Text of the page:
Gilmore. The south coast seat was one of three in New South Wales to swing to Labor, presumably on account of the retirement of long-serving Liberal member Joanna Gash. Her successor, Ann Sudmalis, has emerged with 2.6% remaining of a 5.3% margin.

Grayndler. The Greens vote fell only modestly, by 1.2% to 22.8%, but it looks enough to have cost them a second place they attained for the first time in 2010. With primary votes generally fairly static, the change in Liberal preferencing policy would presumably have inflicted a hefty two-party swing if they had made the final count.

Hunter. Joel Fitzgibbon was down 10.1% on the primary vote, and while this was partly on account of the Palmer United Party’s second best performance in the state, he also suffered Labor’s biggest two-party swing in the state at 8.9%.

Kingsford Smith. One of a number of pieces of saved furniture for Labor in Sydney, Kingsford Smith turned in a largely status quo result in Peter Garrett’s absence, outgoing Senator Matt Thistlethwaite easily defending a 5.2% margin against a swing of 1.9%.

Lindsay. The swing that unseated David Bradbury was slightly on the high side for Sydney at 3.5%, more than accounting for a margin of 1.1% without meeting the more fevered expectations of a western Sydney disaster.

Macarthur. Liberal sophomore Russell Matheson picked up the second biggest two-party Coalition swing in New South Wales, up 6.8% on the primary vote and 8.4% on two-party preferred.

Page. The expectation that Labor would perform better in regional New South Wales than in Sydney was most strikingly defied in Page, where Janelle Saffin unexpectedly fell victim to a 7.2% swing.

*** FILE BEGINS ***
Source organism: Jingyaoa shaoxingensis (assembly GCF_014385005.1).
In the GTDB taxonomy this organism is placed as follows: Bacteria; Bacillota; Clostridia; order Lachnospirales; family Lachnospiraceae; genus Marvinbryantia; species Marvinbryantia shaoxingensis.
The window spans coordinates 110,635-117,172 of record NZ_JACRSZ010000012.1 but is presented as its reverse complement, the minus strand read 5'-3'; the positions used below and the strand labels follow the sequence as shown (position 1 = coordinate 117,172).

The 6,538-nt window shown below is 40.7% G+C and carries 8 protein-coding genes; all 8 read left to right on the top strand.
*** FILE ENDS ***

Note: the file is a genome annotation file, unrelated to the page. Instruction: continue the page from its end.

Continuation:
Parramatta. Julie Owens’ seat produced a fairly typical result for Sydney in swinging 3.4% to the Liberals, which hasn’t been enough to account for the 4.4% margin. (UPDATE: I speak too soon. In keeping with a general trend of late counting away from Labor, postal votes are flowing heavily to the Liberals and putting Owens at very serious risk.)

Robertson. As expected, the seat Deborah O’Neill did well to retain in 2010 with a margin of 1.0% was an early election night casualty for Labor, the swing of 4.0% being perfectly typical for non-metropolitan New South Wales.

Throsby. Gary “Angry” Anderson managed 10.5% as candidate of the Nationals, nearly doubling the party’s vote from 2010 despite the number of candidates being up from five to 11. The Greens conversely were well down, by 6.5% to 5.3%.

Werriwa. Frequently written off during the campaign, Laurie Ferguson is set to retain about 2.2% of his 6.8% margin from 2010.


		%	Swing	Projection
Coalition	45.3	-1.9	45.5
Labor		30.1	-3.9	29.7
Greens		6.1	-4.7	6.2
Palmer United	11.3
Others		7.2

Two-party preferred

Coalition	56.0	+1.1	56.3
Labor		44.0	-1.1	43.7

Blair. One Labor MP with good cause to feel glad about Kevin Rudd’s return was Shayne Neumann, who picked up a 1.4% two-party swing and held firm on the primary vote in the face of 12.8% vote for the Palmer United Party. Here as elsewhere in Queensland, the Greens crashed in the absence of the Kevin Rudd protest vote in 2010, dropping 6.9% to 4.2%.

Brisbane. While Labor had much to be relieved about in Queensland, its high hopes for recovering Brisbane were not realised, with Liberal National Party member Teresa Gamabaro up 1.8% on the primary vote, Labor steady. A 6.9% drop in the Greens vote to 14.3%, coming off Andrew Bartlett’s high-profile campaign in 2010, produced a significantly weaker flow of preferences to Labor.

Capricornia. The central Queensland seat vacated by Kirsten Livermore is going down to the wire after a heavy 8.9% drop in the Labor primary vote. This was mostly down to the competition from the Palmer and Katter parties, the former outscoring the latter 7.9% to 5.3%. With the Liberal National Party vote little changed, Labor suffered a 4.4% swing on ordinary votes off a margin of 4.6%.